New toll roads have been proposed or built in places as diverse as Virginia, Texas, and California.  Federal law makes it difficult to retroactively add tolls to roadways but cities and states have found ways to fund major infrastructure programs out of their existing toll facilities. The state of Indiana leased its toll road to a private consortium for $3.9 billion to fund an infrastructure program called Major Moves.  And Ohio has issued bonds backed by Ohio Turnpike revenues.  And Oregon is also experimenting with “pay per mile” driving taxes, which are tolls by another name.

Those who use the Sakonnet River Bridge will complain that other people don’t have tolls and so it’s unfair for them to have to pay for their infrastructure when other people don’t.  There is some fairness in that complaint.  On the other hand, the state did just build them a $163 million bridge, a bridge the rest of the state’s residents will rarely if ever drive on.  And many of our cities and towns face critical infrastructure needs of their own the state did not fund in order to provide the money to build this bridge.  The communities served by this bridge are in general better off than the rest of the state. Newport County’s median home values and household incomes are higher than the rest of the state and its poverty rate is lower. To increase taxes on the rest of the state in lieu of tolling would represent an income transfer from the state’s poor to the benefit of the more well off, particularly considering the regressive nature of gas and car registration taxes.  In a tolling scenario, lower income commuters using the bridge could potentially be provided toll relief through needs based assistance to help reduce the impact.

There’s no such thing as a totally fair system. However, many if not most major bridges and tunnels in the Northeast are already tolled. Major bridge crossings like the Sakonnet are ideal for tolling from a technical perspective because of a general lack of alternate routes, so trucks can’t easily divert down neighborhood streets and such to avoid paying.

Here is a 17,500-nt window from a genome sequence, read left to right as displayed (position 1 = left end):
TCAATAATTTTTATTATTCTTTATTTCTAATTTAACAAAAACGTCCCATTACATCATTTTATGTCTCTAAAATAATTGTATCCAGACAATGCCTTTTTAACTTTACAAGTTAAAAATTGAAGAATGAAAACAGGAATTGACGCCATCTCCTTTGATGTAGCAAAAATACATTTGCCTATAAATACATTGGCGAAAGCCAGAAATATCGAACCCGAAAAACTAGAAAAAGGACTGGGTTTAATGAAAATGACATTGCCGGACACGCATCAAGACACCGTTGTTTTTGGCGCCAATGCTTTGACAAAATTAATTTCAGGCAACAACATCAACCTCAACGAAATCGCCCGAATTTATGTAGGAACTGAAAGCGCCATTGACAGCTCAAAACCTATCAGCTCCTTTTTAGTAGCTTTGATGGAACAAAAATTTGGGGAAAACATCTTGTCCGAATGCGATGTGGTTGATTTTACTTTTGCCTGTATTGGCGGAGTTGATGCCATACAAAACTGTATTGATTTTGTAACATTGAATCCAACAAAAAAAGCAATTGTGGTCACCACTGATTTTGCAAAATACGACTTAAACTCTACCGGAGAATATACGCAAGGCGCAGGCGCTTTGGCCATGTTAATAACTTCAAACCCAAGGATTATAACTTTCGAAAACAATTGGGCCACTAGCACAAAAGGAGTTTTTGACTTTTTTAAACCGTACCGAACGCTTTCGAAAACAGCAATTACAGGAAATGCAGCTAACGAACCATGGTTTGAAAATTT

Additionally, as a rule we should be moving towards user fee systems for roadways. For too long we’ve given away roads “for free,” resulting in congestion, sprawl, environmental degradation, and yes, crumbling infrastructure. All of these come in part because we do not pay the full cost of the driving trips that we make. Pretty much anything we only indirectly pay to consume ends up over-used and under-maintained. That’s the tragedy of the commons.

It’s intuitively fair for those who use something to pay for it. Given the condition of the state’s infrastructure, federal and state finances, and a proven track record of failure in maintenance, tolling, though painful, is the most rational option not just for the Sakonnet River Bridge, but for other pieces of infrastructure where it is feasible. This shouldn’t be seen a singling out of the East Bay, but rather as the first step in what will likely be a much more expansive use of tolls to finance critical infrastructure needs, not just in Rhode Island, but around the nation.

Aaron M. Renn an opinion-leading urban affairs analyst, entrepreneur, speaker, and writer on a mission to help America’s cities thrive in the 21st century. In his blog, The Urbanophile, he has created America’s premier destination for serious, in depth, non-partisan, and non-dogmatic analysis and discussion of the issues facing America’s cities and regions in the 21st century. Renn’s writings have also appeared in publications such as Forbes, the New York Times, and City Journal. Renn is also the founder and CEO of Telestrian, a data analysis platform that provides powerful data mining and visualization capabilities previously only available in very expensive, difficult to use tools at a fraction of the cost and with far superior ease of use.